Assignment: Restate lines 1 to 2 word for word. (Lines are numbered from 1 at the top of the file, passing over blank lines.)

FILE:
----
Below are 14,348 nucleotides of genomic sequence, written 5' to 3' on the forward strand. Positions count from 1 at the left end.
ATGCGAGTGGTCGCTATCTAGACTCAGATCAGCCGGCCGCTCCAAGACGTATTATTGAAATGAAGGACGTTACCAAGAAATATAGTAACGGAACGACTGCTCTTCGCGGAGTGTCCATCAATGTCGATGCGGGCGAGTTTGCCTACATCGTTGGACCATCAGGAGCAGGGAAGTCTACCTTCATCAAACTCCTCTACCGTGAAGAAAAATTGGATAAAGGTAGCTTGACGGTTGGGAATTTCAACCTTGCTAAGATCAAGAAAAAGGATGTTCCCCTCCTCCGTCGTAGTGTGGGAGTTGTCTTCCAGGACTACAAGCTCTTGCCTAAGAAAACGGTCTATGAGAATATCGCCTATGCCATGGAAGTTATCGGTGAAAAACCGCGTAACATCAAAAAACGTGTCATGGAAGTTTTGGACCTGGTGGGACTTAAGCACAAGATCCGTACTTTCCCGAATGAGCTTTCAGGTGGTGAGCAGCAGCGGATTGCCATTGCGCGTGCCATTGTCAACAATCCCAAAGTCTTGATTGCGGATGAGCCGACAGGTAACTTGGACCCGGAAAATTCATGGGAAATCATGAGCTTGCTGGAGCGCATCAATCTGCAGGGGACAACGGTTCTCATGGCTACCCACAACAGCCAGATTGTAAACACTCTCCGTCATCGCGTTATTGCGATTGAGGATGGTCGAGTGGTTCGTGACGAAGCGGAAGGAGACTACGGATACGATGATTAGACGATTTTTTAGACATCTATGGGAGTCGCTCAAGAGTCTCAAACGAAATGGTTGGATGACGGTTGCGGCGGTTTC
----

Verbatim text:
Below are 14,348 nucleotides of genomic sequence, written 5' to 3' on the forward strand. Positions count from 1 at the left end.
ATGCGAGTGGTCGCTATCTAGACTCAGATCAGCCGGCCGCTCCAAGACGTATTATTGAAATGAAGGACGTTACCAAGAAATATAGTAACGGAACGACTGCTCTTCGCGGAGTGTCCATCAATGTCGATGCGGGCGAGTTTGCCTACATCGTTGGACCATCAGGAGCAGGGAAGTCTACCTTCATCAAACTCCTCTACCGTGAAGAAAAATTGGATAAAGGTAGCTTGACGGTTGGGAATTTCAACCTTGCTAAGATCAAGAAAAAGGATGTTCCCCTCCTCCGTCGTAGTGTGGGAGTTGTCTTCCAGGACTACAAGCTCTTGCCTAAGAAAACGGTCTATGAGAATATCGCCTATGCCATGGAAGTTATCGGTGAAAAACCGCGTAACATCAAAAAACGTGTCATGGAAGTTTTGGACCTGGTGGGACTTAAGCACAAGATCCGTACTTTCCCGAATGAGCTTTCAGGTGGTGAGCAGCAGCGGATTGCCATTGCGCGTGCCATTGTCAACAATCCCAAAGTCTTGATTGCGGATGAGCCGACAGGTAACTTGGACCCGGAAAATTCATGGGAAATCATGAGCTTGCTGGAGCGCATCAATCTGCAGGGGACAACGGTTCTCATGGCTACCCACAACAGCCAGATTGTAAACACTCTCCGTCATCGCGTTATTGCGATTGAGGATGGTCGAGTGGTTCGTGACGAAGCGGAAGGAGACTACGGATACGATGATTAGACGATTTTTTAGACATCTATGGGAGTCGCTCAAGAGTCTCAAACGAAATGGTTGGATGACGGTTGCGGCGGTTTC